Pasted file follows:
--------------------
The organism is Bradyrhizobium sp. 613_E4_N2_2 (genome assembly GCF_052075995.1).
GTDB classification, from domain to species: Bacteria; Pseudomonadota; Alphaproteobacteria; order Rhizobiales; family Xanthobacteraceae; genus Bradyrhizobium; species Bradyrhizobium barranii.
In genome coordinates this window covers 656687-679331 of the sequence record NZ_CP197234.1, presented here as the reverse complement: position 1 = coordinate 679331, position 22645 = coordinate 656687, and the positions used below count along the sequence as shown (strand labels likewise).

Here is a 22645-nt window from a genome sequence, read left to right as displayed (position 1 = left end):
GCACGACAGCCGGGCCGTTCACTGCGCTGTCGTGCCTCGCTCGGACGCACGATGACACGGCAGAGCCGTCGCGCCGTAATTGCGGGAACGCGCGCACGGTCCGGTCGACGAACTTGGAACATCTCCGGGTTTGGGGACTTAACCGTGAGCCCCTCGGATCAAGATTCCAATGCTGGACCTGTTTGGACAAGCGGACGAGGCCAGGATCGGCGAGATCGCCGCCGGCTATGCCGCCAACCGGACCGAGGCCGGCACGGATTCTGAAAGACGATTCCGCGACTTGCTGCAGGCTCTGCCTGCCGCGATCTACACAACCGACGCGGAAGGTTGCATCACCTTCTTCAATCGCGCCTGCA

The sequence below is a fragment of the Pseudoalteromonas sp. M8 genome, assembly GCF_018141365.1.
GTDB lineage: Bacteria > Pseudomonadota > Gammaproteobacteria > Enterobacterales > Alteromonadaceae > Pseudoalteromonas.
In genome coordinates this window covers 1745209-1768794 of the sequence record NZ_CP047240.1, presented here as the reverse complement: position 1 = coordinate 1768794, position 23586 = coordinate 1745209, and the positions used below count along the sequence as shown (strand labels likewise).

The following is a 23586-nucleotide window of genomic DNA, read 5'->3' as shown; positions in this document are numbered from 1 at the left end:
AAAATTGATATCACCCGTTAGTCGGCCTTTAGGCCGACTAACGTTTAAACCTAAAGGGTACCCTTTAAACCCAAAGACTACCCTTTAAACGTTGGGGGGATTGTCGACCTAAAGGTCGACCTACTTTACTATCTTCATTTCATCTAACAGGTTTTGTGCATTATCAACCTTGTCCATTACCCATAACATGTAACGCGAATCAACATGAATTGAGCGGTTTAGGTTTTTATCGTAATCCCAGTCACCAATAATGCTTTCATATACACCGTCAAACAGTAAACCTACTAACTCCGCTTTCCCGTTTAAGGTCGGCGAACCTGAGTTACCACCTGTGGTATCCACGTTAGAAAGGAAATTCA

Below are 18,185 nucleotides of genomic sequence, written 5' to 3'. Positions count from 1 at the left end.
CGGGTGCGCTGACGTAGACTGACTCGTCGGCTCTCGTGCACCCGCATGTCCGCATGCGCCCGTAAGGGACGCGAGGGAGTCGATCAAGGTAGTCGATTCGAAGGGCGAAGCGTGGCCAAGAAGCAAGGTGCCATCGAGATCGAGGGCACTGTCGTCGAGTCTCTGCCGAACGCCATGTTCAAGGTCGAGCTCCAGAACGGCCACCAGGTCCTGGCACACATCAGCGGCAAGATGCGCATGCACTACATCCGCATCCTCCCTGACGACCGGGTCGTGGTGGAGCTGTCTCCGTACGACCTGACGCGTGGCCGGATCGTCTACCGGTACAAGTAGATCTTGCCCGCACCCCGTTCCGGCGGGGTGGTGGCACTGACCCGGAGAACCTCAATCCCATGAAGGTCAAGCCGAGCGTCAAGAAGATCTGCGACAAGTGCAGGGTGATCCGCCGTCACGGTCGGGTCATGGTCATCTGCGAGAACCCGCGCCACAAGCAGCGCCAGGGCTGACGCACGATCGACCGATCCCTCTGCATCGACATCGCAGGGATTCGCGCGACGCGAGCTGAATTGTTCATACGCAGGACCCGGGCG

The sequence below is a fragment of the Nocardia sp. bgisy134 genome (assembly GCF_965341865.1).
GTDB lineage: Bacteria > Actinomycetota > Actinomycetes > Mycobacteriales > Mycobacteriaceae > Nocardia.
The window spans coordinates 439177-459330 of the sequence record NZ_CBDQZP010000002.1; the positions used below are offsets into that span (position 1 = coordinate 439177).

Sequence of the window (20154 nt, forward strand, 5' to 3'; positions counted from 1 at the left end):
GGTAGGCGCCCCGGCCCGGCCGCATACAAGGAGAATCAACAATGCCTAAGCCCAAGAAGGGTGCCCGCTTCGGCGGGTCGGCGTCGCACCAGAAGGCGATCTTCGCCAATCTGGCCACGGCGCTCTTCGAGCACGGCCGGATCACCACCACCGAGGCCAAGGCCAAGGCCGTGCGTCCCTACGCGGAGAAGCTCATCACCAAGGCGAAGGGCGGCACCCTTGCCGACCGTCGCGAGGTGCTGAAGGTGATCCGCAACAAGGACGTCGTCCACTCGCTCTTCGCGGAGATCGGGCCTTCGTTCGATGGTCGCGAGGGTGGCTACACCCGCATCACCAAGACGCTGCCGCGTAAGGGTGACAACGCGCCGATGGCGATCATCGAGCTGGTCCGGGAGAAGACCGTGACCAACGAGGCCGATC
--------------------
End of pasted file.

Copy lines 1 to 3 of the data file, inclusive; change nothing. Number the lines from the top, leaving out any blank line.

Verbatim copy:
The organism is Bradyrhizobium sp. 613_E4_N2_2 (genome assembly GCF_052075995.1).
GTDB classification, from domain to species: Bacteria; Pseudomonadota; Alphaproteobacteria; order Rhizobiales; family Xanthobacteraceae; genus Bradyrhizobium; species Bradyrhizobium barranii.
In genome coordinates this window covers 656687-679331 of the sequence record NZ_CP197234.1, presented here as the reverse complement: position 1 = coordinate 679331, position 22645 = coordinate 656687, and the positions used below count along the sequence as shown (strand labels likewise).